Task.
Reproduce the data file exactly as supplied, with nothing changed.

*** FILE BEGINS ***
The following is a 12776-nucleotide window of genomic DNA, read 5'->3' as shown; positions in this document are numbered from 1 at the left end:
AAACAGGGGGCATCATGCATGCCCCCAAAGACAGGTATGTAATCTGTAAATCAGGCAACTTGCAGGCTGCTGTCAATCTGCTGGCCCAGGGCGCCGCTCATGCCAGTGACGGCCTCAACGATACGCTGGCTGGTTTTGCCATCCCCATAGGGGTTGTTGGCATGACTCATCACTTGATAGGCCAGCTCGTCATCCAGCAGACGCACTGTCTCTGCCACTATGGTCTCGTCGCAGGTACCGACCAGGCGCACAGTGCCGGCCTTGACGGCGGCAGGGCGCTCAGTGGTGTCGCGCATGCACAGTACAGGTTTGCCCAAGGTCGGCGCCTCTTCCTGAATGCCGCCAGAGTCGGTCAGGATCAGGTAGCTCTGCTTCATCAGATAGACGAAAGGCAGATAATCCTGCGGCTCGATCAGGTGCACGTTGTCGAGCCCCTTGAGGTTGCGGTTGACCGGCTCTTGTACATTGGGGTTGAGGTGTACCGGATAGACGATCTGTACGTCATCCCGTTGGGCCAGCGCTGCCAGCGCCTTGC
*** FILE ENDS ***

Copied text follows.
The following is a 12776-nucleotide window of genomic DNA, read 5'->3' as shown; positions in this document are numbered from 1 at the left end:
AAACAGGGGGCATCATGCATGCCCCCAAAGACAGGTATGTAATCTGTAAATCAGGCAACTTGCAGGCTGCTGTCAATCTGCTGGCCCAGGGCGCCGCTCATGCCAGTGACGGCCTCAACGATACGCTGGCTGGTTTTGCCATCCCCATAGGGGTTGTTGGCATGACTCATCACTTGATAGGCCAGCTCGTCATCCAGCAGACGCACTGTCTCTGCCACTATGGTCTCGTCGCAGGTACCGACCAGGCGCACAGTGCCGGCCTTGACGGCGGCAGGGCGCTCAGTGGTGTCGCGCATGCACAGTACAGGTTTGCCCAAGGTCGGCGCCTCTTCCTGAATGCCGCCAGAGTCGGTCAGGATCAGGTAGCTCTGCTTCATCAGATAGACGAAAGGCAGATAATCCTGCGGCTCGATCAGGTGCACGTTGTCGAGCCCCTTGAGGTTGCGGTTGACCGGCTCTTGTACATTGGGGTTGAGGTGTACCGGATAGACGATCTGTACGTCATCCCGTTGGGCCAGCGCTGCCAGCGCCTTGC